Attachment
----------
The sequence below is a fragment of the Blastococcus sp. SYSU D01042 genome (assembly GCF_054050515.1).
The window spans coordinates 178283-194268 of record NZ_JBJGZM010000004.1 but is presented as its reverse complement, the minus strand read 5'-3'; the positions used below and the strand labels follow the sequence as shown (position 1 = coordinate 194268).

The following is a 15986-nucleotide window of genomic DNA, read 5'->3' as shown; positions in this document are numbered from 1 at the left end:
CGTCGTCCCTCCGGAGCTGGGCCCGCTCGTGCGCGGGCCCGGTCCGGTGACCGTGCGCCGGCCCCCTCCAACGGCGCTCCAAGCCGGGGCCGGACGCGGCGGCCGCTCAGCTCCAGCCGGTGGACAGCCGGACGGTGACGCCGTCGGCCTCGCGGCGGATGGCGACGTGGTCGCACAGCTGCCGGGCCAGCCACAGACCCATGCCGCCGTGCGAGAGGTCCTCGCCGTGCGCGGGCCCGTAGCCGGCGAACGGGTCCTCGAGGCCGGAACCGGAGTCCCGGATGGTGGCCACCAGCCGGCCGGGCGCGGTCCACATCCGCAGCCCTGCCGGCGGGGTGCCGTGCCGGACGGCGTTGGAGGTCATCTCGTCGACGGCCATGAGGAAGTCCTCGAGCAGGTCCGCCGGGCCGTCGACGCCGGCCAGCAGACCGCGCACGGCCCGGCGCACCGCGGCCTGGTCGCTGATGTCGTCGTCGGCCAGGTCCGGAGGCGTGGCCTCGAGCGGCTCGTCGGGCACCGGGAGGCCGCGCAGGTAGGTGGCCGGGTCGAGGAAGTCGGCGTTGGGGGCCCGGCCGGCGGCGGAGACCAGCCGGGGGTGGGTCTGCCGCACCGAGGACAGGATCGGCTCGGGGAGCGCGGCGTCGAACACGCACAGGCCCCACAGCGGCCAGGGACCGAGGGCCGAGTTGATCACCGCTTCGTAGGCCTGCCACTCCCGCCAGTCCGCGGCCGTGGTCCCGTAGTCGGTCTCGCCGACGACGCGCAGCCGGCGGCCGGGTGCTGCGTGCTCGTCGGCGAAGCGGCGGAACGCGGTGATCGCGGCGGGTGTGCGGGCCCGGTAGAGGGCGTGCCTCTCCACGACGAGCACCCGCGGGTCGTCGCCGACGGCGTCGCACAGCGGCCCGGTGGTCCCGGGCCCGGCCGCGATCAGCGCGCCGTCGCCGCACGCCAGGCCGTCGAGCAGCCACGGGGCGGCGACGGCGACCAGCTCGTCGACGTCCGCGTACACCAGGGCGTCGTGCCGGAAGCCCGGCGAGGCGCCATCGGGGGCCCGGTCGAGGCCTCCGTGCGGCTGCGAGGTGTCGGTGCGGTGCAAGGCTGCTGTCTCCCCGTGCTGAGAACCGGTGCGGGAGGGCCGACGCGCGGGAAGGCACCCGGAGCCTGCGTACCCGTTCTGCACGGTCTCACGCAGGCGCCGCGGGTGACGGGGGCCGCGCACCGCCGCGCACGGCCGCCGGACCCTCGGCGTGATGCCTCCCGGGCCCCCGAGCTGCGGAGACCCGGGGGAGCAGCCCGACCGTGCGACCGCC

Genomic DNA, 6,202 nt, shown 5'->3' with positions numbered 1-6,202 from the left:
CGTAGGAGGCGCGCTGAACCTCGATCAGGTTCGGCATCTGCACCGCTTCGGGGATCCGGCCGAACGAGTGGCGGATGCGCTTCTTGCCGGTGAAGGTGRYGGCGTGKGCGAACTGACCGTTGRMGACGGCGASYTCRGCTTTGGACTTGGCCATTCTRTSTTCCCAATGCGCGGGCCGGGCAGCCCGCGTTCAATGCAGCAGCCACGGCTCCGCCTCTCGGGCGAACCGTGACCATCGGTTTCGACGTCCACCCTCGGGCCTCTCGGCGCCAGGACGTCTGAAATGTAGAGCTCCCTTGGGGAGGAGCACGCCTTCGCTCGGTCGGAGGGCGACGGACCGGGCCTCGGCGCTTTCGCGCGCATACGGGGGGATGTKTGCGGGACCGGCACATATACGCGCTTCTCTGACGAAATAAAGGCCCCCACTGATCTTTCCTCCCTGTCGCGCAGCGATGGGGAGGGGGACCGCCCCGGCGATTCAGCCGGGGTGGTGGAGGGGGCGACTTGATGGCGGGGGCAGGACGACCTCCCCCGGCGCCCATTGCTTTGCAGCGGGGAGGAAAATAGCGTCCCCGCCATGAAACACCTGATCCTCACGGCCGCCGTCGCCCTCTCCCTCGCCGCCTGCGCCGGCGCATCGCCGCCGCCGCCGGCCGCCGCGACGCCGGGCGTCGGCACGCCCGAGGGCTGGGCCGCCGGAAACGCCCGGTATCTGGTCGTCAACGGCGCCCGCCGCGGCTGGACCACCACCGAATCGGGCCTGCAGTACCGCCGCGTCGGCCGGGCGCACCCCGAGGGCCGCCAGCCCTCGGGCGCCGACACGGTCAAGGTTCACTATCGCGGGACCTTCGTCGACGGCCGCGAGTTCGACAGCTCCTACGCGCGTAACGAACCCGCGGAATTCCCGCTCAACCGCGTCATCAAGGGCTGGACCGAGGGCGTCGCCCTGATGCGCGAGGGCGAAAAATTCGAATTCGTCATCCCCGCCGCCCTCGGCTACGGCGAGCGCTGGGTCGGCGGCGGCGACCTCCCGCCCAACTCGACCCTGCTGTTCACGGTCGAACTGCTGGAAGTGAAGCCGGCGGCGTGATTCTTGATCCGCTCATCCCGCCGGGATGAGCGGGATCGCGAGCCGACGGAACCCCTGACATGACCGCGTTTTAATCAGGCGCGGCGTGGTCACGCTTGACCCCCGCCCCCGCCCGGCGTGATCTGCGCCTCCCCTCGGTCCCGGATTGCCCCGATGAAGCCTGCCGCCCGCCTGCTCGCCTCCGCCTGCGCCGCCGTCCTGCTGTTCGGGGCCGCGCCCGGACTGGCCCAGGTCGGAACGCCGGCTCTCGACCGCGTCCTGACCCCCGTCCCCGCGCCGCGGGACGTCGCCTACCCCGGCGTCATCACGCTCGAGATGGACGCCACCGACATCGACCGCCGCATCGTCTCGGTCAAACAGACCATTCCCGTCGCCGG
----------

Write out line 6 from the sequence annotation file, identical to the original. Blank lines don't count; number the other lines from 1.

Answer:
CGTAGGAGGCGCGCTGAACCTCGATCAGGTTCGGCATCTGCACCGCTTCGGGGATCCGGCCGAACGAGTGGCGGATGCGCTTCTTGCCGGTGAAGGTGRYGGCGTGKGCGAACTGACCGTTGRMGACGGCGASYTCRGCTTTGGACTTGGCCATTCTRTSTTCCCAATGCGCGGGCCGGGCAGCCCGCGTTCAATGCAGCAGCCACGGCTCCGCCTCTCGGGCGAACCGTGACCATCGGTTTCGACGTCCACCCTCGGGCCTCTCGGCGCCAGGACGTCTGAAATGTAGAGCTCCCTTGGGGAGGAGCACGCCTTCGCTCGGTCGGAGGGCGACGGACCGGGCCTCGGCGCTTTCGCGCGCATACGGGGGGATGTKTGCGGGACCGGCACATATACGCGCTTCTCTGACGAAATAAAGGCCCCCACTGATCTTTCCTCCCTGTCGCGCAGCGATGGGGAGGGGGACCGCCCCGGCGATTCAGCCGGGGTGGTGGAGGGGGCGACTTGATGGCGGGGGCAGGACGACCTCCCCCGGCGCCCATTGCTTTGCAGCGGGGAGGAAAATAGCGTCCCCGCCATGAAACACCTGATCCTCACGGCCGCCGTCGCCCTCTCCCTCGCCGCCTGCGCCGGCGCATCGCCGCCGCCGCCGGCCGCCGCGACGCCGGGCGTCGGCACGCCCGAGGGCTGGGCCGCCGGAAACGCCCGGTATCTGGTCGTCAACGGCGCCCGCCGCGGCTGGACCACCACCGAATCGGGCCTGCAGTACCGCCGCGTCGGCCGGGCGCACCCCGAGGGCCGCCAGCCCTCGGGCGCCGACACGGTCAAGGTTCACTATCGCGGGACCTTCGTCGACGGCCGCGAGTTCGACAGCTCCTACGCGCGTAACGAACCCGCGGAATTCCCGCTCAACCGCGTCATCAAGGGCTGGACCGAGGGCGTCGCCCTGATGCGCGAGGGCGAAAAATTCGAATTCGTCATCCCCGCCGCCCTCGGCTACGGCGAGCGCTGGGTCGGCGGCGGCGACCTCCCGCCCAACTCGACCCTGCTGTTCACGGTCGAACTGCTGGAAGTGAAGCCGGCGGCGTGATTCTTGATCCGCTCATCCCGCCGGGATGAGCGGGATCGCGAGCCGACGGAACCCCTGACATGACCGCGTTTTAATCAGGCGCGGCGTGGTCACGCTTGACCCCCGCCCCCGCCCGGCGTGATCTGCGCCTCCCCTCGGTCCCGGATTGCCCCGATGAAGCCTGCCGCCCGCCTGCTCGCCTCCGCCTGCGCCGCCGTCCTGCTGTTCGGGGCCGCGCCCGGACTGGCCCAGGTCGGAACGCCGGCTCTCGACCGCGTCCTGACCCCCGTCCCCGCGCCGCGGGACGTCGCCTACCCCGGCGTCATCACGCTCGAGATGGACGCCACCGACATCGACCGCCGCATCGTCTCGGTCAAACAGACCATTCCCGTCGCCGG